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Changes welcome but Australia still breaching con

Children Out of Detention
17 June 2005

Changes a welcome step but Australia is still breaching the Convention on the Rights of the Child

ChilOut welcomes the Government’s announcement that it will transfer all families – not just families seeking asylum - from detention centres to community detention. Fathers’ inclusion in the definition of “family” is welcome, if four years late.

However, ChilOut urges the Prime Minister to abandon community detention and embrace family bridging visas. ChilOut spokesperson Dianne Hiles said, “detaining children who have not been convicted of a criminal offence is contrary to international law. And living as a detainee family outside the razor wire will not remove the absolute uncertainty and fear of the future.“

These are the main issues:

1. Children are not being released; they are being transferred from one place of detention (razor wire) to another (house or motel).
2. The Minister of Immigration has had the power to declare an ordinary house a “place of detention” since 1994, and began exercising it for the benefit of children in 2001.
3. Transfer to community detention is not automatic; it requires a non-compellable decision by the Minister for Immigration.
4. Transfer to community detention means declaring the house/motel a “place of detention” and deeming either uniformed GSL staff or social workers to be guards who must “accompany and restrain” the detainees at all times. Is this what the Prime Minister envisions? He stated today “conditions would be set to meet their individual circumstances”.
5. Community detention will only apply to families for whom “removal arrangements are not underway.” This means that Villawood’s Tongan families, for instance, whose removal arrangements have been underway since July last year, would remain in the detention centre.
6. The families’ legal status will still be that of detention. This means the parents won’t be allowed to work to support their children. They will have to rely on charity hand-outs. Or will the Department of Immigration be supplying them with groceries, schoolbooks and medication? What about access to community services?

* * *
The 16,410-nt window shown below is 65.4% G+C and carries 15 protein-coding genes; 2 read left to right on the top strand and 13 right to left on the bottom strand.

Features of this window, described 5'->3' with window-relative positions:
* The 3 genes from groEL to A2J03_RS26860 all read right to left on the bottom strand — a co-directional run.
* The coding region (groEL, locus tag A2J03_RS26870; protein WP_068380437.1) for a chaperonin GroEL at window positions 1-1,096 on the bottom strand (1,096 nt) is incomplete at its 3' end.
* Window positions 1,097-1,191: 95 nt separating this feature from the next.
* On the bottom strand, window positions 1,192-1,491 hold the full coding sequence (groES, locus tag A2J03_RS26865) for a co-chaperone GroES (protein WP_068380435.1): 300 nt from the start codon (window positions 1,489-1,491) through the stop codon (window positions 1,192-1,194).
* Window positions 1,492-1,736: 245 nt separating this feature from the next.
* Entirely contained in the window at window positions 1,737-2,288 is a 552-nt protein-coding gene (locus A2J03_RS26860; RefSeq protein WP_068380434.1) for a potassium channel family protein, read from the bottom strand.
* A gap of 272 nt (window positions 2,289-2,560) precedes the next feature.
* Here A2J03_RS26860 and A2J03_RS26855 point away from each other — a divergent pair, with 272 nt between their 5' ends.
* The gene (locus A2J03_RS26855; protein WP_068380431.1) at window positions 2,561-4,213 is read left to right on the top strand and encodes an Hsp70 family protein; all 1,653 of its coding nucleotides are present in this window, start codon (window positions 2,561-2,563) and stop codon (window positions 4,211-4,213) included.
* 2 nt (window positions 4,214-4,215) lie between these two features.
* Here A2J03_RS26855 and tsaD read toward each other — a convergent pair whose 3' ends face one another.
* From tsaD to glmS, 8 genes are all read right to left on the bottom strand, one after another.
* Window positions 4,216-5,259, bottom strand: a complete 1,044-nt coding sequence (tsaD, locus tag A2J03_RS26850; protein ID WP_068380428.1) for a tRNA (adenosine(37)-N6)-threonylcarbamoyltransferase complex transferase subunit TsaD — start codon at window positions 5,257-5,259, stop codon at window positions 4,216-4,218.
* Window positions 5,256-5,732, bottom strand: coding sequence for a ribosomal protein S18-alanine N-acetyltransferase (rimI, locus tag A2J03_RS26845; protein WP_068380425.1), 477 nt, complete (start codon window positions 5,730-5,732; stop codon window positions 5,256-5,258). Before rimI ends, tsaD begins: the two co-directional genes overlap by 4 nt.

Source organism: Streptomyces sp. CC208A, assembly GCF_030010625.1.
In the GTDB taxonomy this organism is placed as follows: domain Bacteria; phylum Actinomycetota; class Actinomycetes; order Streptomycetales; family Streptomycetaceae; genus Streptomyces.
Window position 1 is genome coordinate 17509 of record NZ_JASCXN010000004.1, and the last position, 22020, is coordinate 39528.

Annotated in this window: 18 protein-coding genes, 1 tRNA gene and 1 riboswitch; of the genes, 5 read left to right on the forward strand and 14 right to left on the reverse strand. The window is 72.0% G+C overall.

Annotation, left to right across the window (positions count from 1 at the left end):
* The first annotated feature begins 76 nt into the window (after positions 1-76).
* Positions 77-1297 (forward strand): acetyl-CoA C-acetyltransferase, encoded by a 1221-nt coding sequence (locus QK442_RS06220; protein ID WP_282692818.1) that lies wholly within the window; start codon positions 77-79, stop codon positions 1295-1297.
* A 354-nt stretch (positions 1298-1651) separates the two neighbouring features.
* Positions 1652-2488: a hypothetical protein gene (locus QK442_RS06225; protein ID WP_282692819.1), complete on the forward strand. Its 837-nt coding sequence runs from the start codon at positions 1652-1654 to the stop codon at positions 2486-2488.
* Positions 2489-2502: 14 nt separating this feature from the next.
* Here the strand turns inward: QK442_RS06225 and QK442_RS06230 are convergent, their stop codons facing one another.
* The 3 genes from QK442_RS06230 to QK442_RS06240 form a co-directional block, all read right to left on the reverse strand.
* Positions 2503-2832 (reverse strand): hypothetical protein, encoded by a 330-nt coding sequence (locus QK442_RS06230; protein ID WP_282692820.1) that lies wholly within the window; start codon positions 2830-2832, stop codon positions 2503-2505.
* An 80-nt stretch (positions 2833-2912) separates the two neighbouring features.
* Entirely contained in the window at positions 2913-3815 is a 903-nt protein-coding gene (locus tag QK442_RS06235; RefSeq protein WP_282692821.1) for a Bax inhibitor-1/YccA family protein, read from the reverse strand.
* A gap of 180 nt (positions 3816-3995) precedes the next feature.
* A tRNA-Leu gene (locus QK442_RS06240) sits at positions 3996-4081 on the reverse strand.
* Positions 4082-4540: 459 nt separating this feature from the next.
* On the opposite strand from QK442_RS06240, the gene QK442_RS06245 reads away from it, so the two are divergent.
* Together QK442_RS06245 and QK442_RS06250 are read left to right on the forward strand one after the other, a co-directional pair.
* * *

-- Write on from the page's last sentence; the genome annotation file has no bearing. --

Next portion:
7. Contrary to the Human Rights Commission’s recommendation that Australia's laws be amended so that bridging visas are readily available to families, the Prime Minister said, “they won't be given visas except if they meet entitlements for visas under other circumstances." So it will still be near-impossible for detained families to obtain bridging visas as they cannot afford the (several thousand dollars) bond.
8. Under the new policy, the construction of new Residential Housing Projects within detention centres will still go ahead as they are to be used to house all new detainee families, who will be detained for 3-4 weeks. This is not detention as a last resort, or for the shortest period of time. In other western countries, the necessary identity and health checks are carried out in 72 hours, as the best interests of the child are paramount.
9. Will the new policies apply to Pacific Solution families, present and future?

In light of the above, ChilOut redoubles its call to the Government to:

1. Incorporate a presumption against the detention of children into the Migration Act 1958;
2. Require independent (not DIMIA) assessment of the need to detain a child within 72 hours of any initial detention;
3. Provide for prompt and periodic independent (not DIMIA) review of the legality of detaining a child in whatever circumstances;
4. Apply these policies to children subject to 'Pacific Solution' and 'excision' measures, present and future.

Ms Hiles said, “We congratulate the Liberal backbenchers on convincing the Prime Minister to take a humane decision today.

“ChilOut now calls on the Prime Minister to confirm that the new policy applies to the Afghani children in the Nauru detention centre, who have been detained the longest of all 63 children in immigration detention.

“ChilOut urges the Government to abandon the unworkable practice of community detention and replace it with whole-of-family bridging visas, with study, work and Medicare rights.”


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